I have been off the blogging grid for several weeks. There were/are stories that I wanted to share . . . things going on during shows and in the store . . . but there was a story from my personal life that I wanted . . . needed . . . to share first. And I couldn’t until the time was right – and until I got permission.
You might remember this picture – it was taken on my mom’s birthday on August 28, during a family outing to a Dayton Dragons’ game that was arranged by her sister, Nancy. We had such a good time – it was a simply perfect day.
Three days later, I found out about the lump on Mom’s neck.
If I hadn’t had a sinus infection, Blake and I might not have known about it for some time (Mom is a very private person), but since we happened to be at the doctor’s office at the same time, a simple “What are you here for?” led to the news. We weren’t terribly concerned at the outset – our doctor suspected it might just be a thyroid problem and ordered some tests, which unfortunately ruled that out.
At this point, I started to type a step-by-step narrative of what we (yes, “we” – Mom has done all of the work, but we have gone through this as a family) have done and seen and experienced since that point – but my high school English composition teacher would have written “wordy” all over it. Suffice to say that we went to an Ear, Nose & Throat Specialist and an Oncologist, to at least two hospitals for tests and a cancer center for treatment. Mom has had an ultrasound, a CAT Scan, a needle biopsy, minor surgery to take a “frozen section” of the lymph gland for further testing, a PET Scan to see if the cancer had spread anywhere else in her body, and an Echocardiogram to check the strength of her heart because one of the chemo drugs can stress it.
And somehow through all of this, I missed only one appointment in three weeks while traveling to shows in Anderson, SC, Fort Wayne, IN, and York, PA, and a golf trip in TN – Mom would never have allowed me to adjust my schedule.
The final results came last Wednesday – “Stage Two High Grade Non-Hodgkins Lymphoma” (along with another couple of words that I missed – the oncologist went through them pretty fast). Stage Two is not as good as Stage One, but it’s not horrible – the cancer was in more than one lymph node but they are side-by-side. High Grade is better than Low Grade because the cancer cells are fast-growing and that’s the type of cells that chemo is most effective on. And Non-Hodgkins is better than Hodgkins because it can be cured. The oncologist recommended that Mom start with three chemo treatments three weeks apart – a five drug combination they refer to as “R-CHOP” (the first letter of each drug). Then he will evaluate the results and continue with three more chemo treatments, switch to radiation, or do a combination of the two.
A nurse came in and went through lots of sheets describing the treatments, side effects (nausea, fatigue, hair loss, etc.), diet, and such. And they were ready to start as soon as we were, so we scheduled the first treatment for first thing in the morning this past Friday – it was supposed to last seven hours.
There is humor in almost any situation if you look for it – and my laugh came when we arrived at the cancer center on Friday morning. Mom was the first patient to arrive, so when she walked into the treatment room, a nurse told her to choose any of the 14 easy chairs in the room. It looked like a scene from “The Three Bears” as she went from chair to chair – one was too soft, one was too hard, one sat up too high, and finally one was just right. And her first chemo treatment went so smoothly that she got finished an hour early.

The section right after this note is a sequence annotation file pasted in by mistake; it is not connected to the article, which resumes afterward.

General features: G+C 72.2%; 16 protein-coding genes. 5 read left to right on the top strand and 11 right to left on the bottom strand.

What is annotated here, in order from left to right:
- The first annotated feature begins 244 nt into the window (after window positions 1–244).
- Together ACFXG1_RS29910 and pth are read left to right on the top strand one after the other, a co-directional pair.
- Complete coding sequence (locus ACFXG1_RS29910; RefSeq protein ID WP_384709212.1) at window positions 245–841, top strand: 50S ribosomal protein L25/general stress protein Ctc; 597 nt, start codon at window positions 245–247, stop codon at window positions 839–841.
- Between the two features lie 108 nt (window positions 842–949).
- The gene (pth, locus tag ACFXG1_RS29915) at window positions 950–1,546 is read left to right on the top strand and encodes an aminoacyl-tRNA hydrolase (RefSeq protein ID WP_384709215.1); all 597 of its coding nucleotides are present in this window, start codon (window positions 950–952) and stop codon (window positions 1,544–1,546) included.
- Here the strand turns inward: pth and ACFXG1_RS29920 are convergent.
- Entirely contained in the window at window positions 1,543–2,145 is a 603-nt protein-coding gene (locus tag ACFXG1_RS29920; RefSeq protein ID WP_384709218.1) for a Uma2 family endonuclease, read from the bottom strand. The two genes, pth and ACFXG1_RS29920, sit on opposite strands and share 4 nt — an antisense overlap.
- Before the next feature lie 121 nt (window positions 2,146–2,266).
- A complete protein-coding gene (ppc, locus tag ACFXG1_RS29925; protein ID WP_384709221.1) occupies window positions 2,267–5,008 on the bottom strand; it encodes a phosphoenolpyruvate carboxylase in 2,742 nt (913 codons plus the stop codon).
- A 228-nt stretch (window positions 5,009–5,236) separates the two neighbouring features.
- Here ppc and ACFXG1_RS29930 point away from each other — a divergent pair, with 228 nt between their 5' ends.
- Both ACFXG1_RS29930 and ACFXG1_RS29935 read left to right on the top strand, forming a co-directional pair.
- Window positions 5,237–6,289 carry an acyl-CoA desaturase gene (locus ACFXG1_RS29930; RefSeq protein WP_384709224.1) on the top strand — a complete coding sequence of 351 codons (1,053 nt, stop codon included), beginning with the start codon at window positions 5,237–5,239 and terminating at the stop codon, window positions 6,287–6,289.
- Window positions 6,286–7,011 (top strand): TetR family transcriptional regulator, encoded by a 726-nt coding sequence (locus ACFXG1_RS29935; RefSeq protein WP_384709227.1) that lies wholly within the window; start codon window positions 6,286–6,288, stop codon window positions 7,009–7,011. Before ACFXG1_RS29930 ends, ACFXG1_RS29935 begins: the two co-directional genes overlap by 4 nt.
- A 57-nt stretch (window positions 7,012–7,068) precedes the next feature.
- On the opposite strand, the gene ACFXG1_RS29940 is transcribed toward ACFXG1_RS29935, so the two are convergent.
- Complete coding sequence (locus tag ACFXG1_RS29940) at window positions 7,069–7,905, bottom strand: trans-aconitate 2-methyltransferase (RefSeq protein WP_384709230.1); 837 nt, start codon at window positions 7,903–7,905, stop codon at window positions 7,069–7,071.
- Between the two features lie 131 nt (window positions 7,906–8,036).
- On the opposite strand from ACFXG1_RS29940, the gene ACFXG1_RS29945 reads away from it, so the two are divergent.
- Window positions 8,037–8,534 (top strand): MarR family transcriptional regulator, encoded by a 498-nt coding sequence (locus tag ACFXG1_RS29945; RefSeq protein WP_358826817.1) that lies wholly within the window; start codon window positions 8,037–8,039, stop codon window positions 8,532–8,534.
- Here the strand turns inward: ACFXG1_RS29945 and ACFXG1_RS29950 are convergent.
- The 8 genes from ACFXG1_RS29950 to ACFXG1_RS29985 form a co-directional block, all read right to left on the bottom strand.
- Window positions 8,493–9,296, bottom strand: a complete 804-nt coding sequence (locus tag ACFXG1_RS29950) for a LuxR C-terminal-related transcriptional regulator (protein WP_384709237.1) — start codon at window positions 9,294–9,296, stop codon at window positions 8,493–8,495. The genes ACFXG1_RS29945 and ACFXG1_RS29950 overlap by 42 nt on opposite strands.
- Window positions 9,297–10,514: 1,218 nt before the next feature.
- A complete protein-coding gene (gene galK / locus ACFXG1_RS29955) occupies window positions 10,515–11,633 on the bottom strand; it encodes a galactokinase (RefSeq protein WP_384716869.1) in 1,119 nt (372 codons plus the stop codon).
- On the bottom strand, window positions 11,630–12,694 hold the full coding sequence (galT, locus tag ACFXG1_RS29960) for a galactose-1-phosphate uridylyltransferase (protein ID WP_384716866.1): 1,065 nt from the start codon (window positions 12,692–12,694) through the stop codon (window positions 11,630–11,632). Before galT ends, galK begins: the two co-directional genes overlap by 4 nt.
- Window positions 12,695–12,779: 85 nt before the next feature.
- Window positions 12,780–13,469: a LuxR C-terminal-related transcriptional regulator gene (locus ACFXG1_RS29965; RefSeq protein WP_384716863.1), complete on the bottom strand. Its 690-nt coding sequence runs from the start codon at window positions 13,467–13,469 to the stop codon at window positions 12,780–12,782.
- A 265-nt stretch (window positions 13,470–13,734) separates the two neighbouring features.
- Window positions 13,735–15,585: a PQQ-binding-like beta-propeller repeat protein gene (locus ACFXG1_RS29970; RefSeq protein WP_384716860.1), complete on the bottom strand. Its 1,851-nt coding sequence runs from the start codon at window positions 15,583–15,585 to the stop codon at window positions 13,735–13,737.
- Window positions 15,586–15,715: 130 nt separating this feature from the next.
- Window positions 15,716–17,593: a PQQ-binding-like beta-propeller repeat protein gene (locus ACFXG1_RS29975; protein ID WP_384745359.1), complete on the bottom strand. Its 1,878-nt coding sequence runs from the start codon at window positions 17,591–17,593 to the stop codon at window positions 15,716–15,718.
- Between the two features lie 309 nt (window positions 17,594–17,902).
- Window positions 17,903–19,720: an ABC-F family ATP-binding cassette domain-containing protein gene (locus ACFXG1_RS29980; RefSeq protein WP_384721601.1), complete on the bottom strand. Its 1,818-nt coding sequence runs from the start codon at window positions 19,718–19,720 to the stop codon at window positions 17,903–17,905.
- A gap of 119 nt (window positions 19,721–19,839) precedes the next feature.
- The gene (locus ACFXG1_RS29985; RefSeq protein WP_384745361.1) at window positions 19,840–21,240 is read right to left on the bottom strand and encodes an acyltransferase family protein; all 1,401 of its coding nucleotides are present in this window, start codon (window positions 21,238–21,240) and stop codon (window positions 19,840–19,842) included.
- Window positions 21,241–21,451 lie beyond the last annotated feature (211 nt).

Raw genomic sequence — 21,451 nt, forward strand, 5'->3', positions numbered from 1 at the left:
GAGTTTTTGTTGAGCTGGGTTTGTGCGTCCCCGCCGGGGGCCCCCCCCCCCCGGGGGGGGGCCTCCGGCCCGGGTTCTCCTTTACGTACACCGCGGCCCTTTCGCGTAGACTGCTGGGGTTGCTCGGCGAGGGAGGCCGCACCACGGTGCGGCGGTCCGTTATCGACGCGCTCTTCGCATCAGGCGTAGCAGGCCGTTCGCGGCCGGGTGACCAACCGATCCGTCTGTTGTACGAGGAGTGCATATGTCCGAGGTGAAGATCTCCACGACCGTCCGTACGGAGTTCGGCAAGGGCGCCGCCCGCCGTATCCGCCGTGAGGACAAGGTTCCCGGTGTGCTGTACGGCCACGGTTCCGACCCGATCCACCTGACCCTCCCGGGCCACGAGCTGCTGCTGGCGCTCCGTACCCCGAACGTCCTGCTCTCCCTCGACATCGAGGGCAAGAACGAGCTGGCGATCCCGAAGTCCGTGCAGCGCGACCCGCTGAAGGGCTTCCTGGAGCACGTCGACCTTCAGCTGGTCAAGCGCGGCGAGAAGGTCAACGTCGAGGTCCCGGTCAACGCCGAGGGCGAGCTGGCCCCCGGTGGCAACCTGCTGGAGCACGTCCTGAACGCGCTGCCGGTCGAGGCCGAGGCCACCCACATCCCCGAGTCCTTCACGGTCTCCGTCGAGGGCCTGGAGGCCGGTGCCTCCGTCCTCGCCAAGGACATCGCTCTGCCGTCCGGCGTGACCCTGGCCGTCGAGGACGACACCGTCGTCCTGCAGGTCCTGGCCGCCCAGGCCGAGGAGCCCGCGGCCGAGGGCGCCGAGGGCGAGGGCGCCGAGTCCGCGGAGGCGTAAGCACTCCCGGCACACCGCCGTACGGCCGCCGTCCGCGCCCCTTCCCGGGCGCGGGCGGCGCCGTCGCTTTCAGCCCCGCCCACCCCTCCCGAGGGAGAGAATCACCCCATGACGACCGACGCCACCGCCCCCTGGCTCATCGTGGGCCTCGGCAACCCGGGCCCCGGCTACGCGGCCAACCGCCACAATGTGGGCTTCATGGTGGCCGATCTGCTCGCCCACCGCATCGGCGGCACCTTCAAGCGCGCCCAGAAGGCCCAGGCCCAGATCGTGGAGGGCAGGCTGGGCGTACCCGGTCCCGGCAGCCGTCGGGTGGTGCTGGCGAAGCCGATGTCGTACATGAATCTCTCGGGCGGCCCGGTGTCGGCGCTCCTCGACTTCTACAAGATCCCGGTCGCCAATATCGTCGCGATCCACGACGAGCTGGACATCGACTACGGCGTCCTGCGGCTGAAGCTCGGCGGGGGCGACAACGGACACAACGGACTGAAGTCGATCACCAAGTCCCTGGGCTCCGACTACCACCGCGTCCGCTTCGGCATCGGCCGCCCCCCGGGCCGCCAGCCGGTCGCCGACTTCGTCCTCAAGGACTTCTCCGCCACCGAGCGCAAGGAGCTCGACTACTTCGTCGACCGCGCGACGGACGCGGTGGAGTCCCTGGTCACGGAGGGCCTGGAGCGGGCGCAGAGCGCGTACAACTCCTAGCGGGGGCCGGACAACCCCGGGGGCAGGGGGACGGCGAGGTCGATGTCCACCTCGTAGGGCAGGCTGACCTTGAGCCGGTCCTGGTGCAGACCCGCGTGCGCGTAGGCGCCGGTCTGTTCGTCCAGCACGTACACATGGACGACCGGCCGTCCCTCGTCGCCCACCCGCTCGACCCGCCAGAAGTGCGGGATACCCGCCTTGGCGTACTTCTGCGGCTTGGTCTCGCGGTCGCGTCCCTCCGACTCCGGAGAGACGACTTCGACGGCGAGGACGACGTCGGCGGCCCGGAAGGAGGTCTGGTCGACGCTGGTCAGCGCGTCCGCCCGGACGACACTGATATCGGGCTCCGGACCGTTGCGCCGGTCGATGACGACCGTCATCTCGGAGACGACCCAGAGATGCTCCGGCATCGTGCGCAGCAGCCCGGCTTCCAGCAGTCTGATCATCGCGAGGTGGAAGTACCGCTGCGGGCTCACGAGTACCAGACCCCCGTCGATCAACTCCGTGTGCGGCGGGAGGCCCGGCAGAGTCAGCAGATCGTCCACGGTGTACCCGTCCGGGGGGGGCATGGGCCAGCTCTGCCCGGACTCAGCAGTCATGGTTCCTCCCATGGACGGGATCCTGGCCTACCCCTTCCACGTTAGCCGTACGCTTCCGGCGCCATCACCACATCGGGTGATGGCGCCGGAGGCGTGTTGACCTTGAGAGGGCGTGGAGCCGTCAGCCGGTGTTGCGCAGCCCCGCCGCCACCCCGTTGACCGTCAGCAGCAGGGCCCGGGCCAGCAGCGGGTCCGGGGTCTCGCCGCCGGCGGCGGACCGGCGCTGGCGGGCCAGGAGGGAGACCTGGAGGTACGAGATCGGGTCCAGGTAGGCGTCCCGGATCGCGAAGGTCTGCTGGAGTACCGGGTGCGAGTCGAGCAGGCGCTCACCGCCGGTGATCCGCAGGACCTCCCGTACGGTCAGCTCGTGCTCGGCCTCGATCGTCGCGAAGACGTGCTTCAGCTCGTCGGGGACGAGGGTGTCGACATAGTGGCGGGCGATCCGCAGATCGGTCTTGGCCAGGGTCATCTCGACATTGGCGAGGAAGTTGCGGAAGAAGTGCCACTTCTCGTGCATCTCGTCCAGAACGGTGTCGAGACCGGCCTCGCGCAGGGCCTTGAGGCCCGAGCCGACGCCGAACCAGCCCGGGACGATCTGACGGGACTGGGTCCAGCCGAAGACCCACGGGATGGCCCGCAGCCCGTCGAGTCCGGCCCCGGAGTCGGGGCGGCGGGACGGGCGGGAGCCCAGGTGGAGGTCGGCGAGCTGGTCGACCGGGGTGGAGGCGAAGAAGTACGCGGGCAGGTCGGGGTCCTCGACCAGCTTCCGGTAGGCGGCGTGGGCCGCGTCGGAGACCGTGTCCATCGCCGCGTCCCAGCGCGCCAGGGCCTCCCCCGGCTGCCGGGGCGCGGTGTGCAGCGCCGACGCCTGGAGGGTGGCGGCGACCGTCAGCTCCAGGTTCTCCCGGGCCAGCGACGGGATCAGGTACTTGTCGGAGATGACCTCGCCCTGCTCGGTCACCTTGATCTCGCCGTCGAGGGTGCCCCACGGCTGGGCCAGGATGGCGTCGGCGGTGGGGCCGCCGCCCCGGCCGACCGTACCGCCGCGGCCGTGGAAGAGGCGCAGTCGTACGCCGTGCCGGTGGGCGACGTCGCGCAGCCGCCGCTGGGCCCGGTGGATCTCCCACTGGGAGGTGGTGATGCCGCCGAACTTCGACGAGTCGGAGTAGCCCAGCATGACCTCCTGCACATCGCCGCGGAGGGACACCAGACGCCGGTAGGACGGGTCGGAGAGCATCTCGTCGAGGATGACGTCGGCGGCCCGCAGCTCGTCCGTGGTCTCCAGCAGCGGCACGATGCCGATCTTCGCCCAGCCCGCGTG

I took this picture three hours after Mom got home on Friday – when I walked in, she was washing silverware because she had run the dishwasher and found a bug on one of the spoons as she was emptying it. I am very happy to report that it is now three days later and Mom is doing great – she’s tired, but has had no nausea at all. And she is preparing for her new look (Dad will probably '”help” her with that later this week since he cuts his own hair) – she has bought a couple of do-rags and a skull cap, and is giving some thought to a wig.
When we first started this process, Mom was not ready to “go public” until we knew what we were dealing with. During the chemo treatment on Friday, I talked with her and she gave me permission to write this piece – I have shared a lot of our life over the past few years and so many have told me how much they enjoy it. This isn’t nearly as enjoyable, but it is part of who we are. And as the holidays approach, there will likely be pictures of our family gatherings and the inevitable questions will have already been answered.
The title of this piece has had nothing to do with anything I have written so far. But my birthday came in the middle of this process a week ago Sunday while I was at a show in York, PA. Ever since I moved out on my own, my phone has rung at 6:53 a.m. on my birthday (the time I was born) – when I answer the phone, Mom and Dad are on the other end singing “Happy Birthday.” I thought it was a little hokey in the early days, but now I really look forward to it. (My brother has never experienced this quite the same way, partly by his own choice – he was born at 1:52 a.m.) And the four of us usually get together for lunch on my birthday when I’m in town.
The only thing I want for my birthday next year is that phone call – with two healthy voices singing on the other end.